Family Business: Marcus Jordan opens Air Jordan focused boutique
There’s a “warm feeling” visitors get when they walk through the trophy room in the Jordan house, Marcus Jordan, Michael’s son, tells SI.com. Marcus wants to recreate that with a concept sneaker and apparel boutique opening this spring in the brand new Disney Springs at Walt Disney World outside of Orlando.
“What I’m trying to do is recreate the atmosphere, the warm feeling that people would feel as they would walk through the trophy room when we had friends over,” he says. “I have happy memories with my family. In the trophy room growing up my dad had game-worn shoes, all the awards, all the memorabilia. There will be parts of that within the Trophy Room store with game-worn shoes on display, photographs of us inside the original trophy room, various family photos and videos that exude that warm feeling.”
But there will also be plenty of Jordan Brand and Nike sneakers, memorabilia and Trophy Room collaborations on hand when the store opens sometime this May.
“This is literally a dream come true,” Marcus says. “Not to sound cliché, but I’ve been around Jordan Brand, footwear and sneakers my entire life. To have the opportunity to open a concept like this, it is an honor.”
From there, Marcus and Michael birthed the idea of a sneaker boutique and it kept taking form after Marcus decided he wanted to bring a sense of family into his concept without revealing too much. “I’ve tried to create that sense of mystery to create a hunger within the consumer,” he says. “That is something my dad did, not even intentionally, but as a private person he doesn’t share a lot of personal thoughts with the public. I tried to capture that, being vague and adding to the mystery. It creates that demand and warmth.”
With both his mom and dad “super involved” in helping steer Marcus, a graduate from Orlando’s University of Central Florida, during his first major business venture, Trophy Room still features Marcus as the visionary. It will have a strong footwear feel without pigeonholing itself to just shoes, as there will be concessions made to serve the family-style consumer.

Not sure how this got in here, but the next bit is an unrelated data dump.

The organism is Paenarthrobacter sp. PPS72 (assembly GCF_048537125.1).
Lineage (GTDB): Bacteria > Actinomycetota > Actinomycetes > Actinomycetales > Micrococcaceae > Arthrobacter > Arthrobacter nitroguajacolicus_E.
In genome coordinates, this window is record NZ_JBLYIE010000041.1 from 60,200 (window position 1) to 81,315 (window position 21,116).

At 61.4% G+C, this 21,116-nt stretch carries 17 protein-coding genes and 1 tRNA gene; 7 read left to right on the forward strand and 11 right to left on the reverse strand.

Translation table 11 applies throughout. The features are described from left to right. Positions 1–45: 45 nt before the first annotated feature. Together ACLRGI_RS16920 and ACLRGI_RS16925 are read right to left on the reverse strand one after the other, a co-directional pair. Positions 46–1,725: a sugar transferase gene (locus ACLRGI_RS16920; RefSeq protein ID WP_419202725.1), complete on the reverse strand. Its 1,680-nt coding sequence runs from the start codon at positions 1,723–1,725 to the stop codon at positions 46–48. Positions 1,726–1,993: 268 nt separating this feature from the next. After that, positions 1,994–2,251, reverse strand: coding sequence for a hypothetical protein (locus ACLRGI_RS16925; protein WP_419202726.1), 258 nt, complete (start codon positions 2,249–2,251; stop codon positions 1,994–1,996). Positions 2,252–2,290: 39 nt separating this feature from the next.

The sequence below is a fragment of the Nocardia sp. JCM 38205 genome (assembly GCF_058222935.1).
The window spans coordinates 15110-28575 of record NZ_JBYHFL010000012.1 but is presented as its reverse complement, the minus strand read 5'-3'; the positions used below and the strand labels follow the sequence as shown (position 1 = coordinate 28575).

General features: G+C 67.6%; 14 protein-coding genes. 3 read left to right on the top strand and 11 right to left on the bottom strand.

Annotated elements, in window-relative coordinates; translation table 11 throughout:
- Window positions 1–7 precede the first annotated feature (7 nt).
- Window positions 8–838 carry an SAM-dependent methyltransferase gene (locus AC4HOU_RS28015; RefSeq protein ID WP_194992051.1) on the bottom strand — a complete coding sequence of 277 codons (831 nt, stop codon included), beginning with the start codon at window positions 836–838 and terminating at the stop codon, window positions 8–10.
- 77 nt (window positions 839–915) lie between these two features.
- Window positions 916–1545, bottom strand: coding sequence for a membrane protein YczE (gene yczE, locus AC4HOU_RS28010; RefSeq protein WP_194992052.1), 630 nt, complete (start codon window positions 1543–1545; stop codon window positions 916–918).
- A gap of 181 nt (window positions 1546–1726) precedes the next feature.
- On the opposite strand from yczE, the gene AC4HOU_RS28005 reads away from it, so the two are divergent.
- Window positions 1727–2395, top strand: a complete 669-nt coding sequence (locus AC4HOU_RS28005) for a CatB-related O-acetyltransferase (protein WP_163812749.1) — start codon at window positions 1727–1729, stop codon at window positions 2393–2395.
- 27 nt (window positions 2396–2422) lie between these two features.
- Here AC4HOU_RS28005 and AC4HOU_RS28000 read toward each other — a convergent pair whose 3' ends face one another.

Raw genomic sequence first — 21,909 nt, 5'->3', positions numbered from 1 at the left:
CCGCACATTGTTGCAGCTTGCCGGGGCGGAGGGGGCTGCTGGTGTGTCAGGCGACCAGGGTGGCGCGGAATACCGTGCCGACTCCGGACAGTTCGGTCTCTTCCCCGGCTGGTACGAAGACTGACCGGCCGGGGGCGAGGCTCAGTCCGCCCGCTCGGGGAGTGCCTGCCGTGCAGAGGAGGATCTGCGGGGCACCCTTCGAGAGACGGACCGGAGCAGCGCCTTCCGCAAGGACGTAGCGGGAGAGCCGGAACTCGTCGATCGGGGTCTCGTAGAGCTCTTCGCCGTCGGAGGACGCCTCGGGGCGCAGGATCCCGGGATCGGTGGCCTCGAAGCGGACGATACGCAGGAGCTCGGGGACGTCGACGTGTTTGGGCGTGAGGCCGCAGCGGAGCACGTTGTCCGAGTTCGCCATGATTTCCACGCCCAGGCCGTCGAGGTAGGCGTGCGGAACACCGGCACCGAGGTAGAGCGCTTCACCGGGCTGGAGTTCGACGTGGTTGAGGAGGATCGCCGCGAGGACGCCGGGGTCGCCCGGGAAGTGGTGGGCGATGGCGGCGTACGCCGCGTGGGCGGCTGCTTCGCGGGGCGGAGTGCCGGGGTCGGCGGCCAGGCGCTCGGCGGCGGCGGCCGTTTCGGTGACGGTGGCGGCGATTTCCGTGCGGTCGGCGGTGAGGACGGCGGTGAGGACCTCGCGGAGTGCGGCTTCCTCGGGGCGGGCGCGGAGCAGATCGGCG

Trophy Room will consist of a heavy Jordan Brand perspective, but Marcus still plans to carry Nike product. And it won’t be just basketball. “We are definitely going to be tied to basketball,” he says. “Being Jordan Brand, that is the leading sport for the brand, but that opens the doors to other sports.” And as one of the only true sneaker/apparel boutiques in Orlando—if not the only—Marcus wants to cover all his bases for the visitors expected to cycle through the center each day.
And while Trophy Room looks to soccer, international customers and families, Marcus isn’t losing sight of the close ties he has to Jordan Brand. He’s already collaborated on “a lot of store exclusive products that feature the Jumpman and Trophy Room logo.” He’s used the store’s logo to tie to his family and his dad and “we’ve got a lot of really cool products in line for year one,” he says. “I can’t wait.”
This co-branding effort is new for Jordan Brand, and something different for a boutique as Trophy Room won’t carry other brands. Marcus will rely on Nike and Jordan Brand to allot him enough products to keep pace. “I don’t think that has been done before,” Marcus says. “They are learning, we are going to learn. I am super excited.”
The start-up process has been a new one for Marcus, presenting him with new challenges. “My parents have always been there for support if I needed a quick outside perspective,” he says. “Every other day is an adventure. There is always something coming up that I didn't plan for or thought we had already solved.”
While dealing with the logistics of starting Trophy Room, Marcus falls back on the joy of creating, doing the buys for the store and designing store exclusives. “I’m looking at catalogs for Nike and Jordan products,” he says. “It is no different than in my free time. I’m trying to incorporate stores in every single thing involved. I’m really, really having fun.”
As Trophy Room inches closer to a string of soft openings, what will Marcus wear for such big events? “No, I haven’t (thought about that),” he says. “What do I wear at soft openings and grand openings? Obviously, a Trophy Room exclusive.” Maybe something that lets folks into his family’s legacy—but not too much.
Tim Newcomb covers sports aesthetics—stadiums to sneakers—and training for Sports Illustrated. Follow him on Twitter at @tdnewcomb.